There are many opportunities for the human body to be re-worked—organic, trans humanist, cyborg—infinite possibilities to use the full mutable functions of the animated meat sacks we walk around in. Sometimes, those forms appear grotesque, but others, like Michelle Laxalt’s Husk, provide the uncanny valley unease with sensuality, and not the violence of body horror. Working with ceramics and textiles, Laxalt’s forms move freely and in concert with each other, even when the dualities of hard and soft encounter each other.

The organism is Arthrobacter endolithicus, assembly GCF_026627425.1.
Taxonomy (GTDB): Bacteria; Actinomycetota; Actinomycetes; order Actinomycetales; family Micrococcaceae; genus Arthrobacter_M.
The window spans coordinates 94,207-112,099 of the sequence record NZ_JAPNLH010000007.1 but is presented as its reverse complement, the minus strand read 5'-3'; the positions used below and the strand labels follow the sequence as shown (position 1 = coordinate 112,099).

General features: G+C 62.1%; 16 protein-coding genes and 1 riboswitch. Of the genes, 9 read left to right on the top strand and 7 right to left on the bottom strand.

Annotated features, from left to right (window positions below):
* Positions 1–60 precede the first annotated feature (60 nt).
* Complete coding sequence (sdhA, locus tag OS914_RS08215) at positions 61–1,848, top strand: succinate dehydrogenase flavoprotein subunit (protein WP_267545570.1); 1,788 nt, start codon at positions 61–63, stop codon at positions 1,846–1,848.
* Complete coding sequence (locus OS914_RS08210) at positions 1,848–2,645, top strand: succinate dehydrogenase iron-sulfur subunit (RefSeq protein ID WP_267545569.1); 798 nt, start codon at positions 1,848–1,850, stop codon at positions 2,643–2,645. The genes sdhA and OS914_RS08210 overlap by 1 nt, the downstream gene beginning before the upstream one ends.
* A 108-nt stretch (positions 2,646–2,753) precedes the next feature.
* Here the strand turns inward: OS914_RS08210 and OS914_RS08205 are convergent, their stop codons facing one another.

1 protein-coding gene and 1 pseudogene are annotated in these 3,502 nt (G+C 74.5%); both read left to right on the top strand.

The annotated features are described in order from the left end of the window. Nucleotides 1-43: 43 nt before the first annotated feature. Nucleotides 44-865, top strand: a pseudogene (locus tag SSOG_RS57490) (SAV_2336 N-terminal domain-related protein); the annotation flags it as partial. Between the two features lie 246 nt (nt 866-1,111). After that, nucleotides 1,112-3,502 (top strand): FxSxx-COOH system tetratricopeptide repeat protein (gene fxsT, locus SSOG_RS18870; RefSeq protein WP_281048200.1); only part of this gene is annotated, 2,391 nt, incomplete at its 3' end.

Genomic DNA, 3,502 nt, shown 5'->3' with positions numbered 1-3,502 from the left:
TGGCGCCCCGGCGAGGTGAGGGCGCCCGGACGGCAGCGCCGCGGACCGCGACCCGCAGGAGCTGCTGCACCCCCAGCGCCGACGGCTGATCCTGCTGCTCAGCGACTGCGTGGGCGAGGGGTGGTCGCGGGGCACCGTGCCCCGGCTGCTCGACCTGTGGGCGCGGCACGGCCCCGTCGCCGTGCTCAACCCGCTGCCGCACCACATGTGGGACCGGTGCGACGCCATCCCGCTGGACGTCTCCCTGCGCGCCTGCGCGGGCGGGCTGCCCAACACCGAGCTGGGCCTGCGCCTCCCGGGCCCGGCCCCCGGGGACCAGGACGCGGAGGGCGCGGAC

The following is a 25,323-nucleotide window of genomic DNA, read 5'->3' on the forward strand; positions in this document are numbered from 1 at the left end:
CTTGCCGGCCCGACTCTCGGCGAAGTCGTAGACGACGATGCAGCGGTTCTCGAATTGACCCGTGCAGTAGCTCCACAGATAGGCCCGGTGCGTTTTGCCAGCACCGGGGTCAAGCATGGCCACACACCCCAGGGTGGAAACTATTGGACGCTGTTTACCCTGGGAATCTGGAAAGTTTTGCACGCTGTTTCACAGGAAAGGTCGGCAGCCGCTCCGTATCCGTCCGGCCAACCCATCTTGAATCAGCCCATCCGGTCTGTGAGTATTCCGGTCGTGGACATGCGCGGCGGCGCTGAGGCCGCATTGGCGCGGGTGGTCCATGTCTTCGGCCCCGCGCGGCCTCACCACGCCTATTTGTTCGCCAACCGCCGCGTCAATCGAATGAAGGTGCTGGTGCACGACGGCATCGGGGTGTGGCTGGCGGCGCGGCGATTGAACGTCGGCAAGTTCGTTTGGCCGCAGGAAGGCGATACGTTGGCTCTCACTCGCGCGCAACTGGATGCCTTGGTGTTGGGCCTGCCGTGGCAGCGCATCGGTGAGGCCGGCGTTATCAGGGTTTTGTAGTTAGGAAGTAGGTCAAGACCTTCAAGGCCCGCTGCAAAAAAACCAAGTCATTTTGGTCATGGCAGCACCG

Michelle Laxalt’s Husk closes today, October 6, at MINT in Atlanta.
See through suitcases filled with aging mementos that serve as portals to the past. An empty table set with delicate china where no one sits. A whimsical dog figurine answering nature’s call. The line between what is real and the echoes of reflection are often blurred in Memories, a new solo show of work from … Continued